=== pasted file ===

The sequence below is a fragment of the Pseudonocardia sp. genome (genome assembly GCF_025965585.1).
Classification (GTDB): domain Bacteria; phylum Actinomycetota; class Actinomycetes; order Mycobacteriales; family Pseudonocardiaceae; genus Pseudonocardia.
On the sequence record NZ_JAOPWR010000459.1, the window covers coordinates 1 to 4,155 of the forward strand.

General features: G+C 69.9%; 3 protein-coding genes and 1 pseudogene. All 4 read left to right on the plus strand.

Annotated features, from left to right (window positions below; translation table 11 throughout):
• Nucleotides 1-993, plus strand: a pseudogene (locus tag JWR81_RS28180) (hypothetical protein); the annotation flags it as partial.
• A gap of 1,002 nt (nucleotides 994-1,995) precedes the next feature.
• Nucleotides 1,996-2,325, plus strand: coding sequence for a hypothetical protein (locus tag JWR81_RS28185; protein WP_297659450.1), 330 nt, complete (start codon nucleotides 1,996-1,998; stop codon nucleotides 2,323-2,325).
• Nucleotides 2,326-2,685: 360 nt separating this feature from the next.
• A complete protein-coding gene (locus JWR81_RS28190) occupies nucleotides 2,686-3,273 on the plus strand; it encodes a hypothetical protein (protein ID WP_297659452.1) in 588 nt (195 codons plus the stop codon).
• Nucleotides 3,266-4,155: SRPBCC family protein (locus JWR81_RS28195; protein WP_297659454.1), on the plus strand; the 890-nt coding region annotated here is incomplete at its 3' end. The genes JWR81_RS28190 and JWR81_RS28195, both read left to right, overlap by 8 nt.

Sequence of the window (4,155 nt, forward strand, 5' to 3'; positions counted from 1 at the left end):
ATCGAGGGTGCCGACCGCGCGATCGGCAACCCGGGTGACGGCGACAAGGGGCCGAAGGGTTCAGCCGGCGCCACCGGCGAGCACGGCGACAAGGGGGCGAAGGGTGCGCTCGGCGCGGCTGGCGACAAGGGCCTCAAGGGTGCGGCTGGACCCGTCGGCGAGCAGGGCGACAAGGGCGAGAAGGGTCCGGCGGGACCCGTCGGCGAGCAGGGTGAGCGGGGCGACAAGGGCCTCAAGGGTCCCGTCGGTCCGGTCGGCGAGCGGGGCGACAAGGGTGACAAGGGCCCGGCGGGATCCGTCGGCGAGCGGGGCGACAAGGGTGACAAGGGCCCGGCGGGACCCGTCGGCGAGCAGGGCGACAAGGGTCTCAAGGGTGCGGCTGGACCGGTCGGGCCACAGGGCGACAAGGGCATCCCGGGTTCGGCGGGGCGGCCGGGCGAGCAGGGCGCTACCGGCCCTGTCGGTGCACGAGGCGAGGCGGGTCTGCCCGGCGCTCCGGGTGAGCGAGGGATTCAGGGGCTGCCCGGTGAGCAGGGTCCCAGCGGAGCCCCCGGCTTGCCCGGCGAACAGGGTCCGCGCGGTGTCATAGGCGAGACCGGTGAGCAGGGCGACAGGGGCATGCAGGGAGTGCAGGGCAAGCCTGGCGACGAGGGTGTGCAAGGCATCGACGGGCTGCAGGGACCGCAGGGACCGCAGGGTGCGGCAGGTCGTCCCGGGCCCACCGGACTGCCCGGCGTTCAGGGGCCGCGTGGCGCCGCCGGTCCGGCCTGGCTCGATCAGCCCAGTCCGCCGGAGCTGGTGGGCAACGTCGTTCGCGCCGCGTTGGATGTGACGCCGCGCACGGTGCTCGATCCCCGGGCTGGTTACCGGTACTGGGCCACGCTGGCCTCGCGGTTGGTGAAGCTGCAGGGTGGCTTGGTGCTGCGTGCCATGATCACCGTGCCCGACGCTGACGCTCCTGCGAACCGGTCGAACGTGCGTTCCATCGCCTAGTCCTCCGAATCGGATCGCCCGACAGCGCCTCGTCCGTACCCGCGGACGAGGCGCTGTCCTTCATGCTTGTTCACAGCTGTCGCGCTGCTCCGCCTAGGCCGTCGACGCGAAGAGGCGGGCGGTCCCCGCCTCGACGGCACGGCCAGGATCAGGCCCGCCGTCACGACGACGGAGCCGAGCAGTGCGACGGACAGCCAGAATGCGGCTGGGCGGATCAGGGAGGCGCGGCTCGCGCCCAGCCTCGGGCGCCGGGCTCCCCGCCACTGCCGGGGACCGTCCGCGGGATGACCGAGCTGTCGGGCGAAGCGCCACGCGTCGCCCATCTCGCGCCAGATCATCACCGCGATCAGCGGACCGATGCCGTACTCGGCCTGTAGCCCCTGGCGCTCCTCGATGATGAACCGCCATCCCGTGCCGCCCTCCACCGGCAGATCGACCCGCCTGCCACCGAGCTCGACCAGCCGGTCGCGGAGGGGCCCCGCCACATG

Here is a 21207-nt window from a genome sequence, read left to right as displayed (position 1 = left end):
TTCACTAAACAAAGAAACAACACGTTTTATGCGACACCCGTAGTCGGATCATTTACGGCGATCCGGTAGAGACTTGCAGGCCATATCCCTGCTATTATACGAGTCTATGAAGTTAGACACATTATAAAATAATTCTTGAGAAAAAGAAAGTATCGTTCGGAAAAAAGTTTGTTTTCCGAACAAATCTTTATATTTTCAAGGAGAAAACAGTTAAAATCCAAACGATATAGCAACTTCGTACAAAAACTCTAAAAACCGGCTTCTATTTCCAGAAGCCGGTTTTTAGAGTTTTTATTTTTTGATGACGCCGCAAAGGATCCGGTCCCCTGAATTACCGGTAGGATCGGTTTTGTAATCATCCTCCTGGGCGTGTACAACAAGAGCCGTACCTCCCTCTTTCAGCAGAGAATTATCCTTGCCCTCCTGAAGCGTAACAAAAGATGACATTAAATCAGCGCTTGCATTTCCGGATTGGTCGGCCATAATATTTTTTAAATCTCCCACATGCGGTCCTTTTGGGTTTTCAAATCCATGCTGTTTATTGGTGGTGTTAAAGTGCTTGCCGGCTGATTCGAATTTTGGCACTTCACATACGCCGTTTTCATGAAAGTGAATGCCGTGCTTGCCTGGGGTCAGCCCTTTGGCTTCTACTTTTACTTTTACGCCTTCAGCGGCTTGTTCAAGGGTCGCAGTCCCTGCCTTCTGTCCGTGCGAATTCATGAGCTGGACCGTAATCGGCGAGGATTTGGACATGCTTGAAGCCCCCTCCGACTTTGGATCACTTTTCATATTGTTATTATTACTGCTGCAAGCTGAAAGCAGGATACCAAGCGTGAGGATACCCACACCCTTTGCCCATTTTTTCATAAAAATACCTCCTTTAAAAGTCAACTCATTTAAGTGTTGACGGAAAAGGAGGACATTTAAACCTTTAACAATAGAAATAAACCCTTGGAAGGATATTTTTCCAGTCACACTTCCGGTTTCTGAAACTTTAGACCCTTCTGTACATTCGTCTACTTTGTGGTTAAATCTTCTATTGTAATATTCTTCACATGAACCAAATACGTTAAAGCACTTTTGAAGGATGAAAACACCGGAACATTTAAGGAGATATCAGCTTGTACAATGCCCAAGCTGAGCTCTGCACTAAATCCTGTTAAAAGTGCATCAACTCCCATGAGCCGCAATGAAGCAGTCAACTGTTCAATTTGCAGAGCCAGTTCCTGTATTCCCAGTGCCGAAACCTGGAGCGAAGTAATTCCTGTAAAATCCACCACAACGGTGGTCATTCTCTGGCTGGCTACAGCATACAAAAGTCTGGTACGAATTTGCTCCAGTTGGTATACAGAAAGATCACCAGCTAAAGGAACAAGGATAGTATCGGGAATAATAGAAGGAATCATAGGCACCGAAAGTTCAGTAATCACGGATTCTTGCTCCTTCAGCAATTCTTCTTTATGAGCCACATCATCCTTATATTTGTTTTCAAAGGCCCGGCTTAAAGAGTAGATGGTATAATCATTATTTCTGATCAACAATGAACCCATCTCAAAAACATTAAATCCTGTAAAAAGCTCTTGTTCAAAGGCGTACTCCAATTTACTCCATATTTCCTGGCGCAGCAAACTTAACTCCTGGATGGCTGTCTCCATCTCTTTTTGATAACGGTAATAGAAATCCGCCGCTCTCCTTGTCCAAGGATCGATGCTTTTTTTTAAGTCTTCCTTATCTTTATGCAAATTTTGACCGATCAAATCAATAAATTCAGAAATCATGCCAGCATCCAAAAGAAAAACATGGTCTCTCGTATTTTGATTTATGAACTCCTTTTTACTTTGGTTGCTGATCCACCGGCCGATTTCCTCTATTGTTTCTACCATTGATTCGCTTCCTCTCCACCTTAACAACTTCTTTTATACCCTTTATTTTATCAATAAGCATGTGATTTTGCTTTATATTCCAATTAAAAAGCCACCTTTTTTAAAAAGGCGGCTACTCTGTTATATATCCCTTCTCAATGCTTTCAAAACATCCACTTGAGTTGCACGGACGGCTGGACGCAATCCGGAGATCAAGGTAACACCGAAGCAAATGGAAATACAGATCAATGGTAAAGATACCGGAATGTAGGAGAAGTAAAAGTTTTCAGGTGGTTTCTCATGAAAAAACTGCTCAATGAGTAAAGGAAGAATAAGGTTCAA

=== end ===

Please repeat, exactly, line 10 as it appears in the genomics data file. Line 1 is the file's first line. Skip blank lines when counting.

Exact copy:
• A complete protein-coding gene (locus JWR81_RS28190) occupies nucleotides 2,686-3,273 on the plus strand; it encodes a hypothetical protein (protein ID WP_297659452.1) in 588 nt (195 codons plus the stop codon).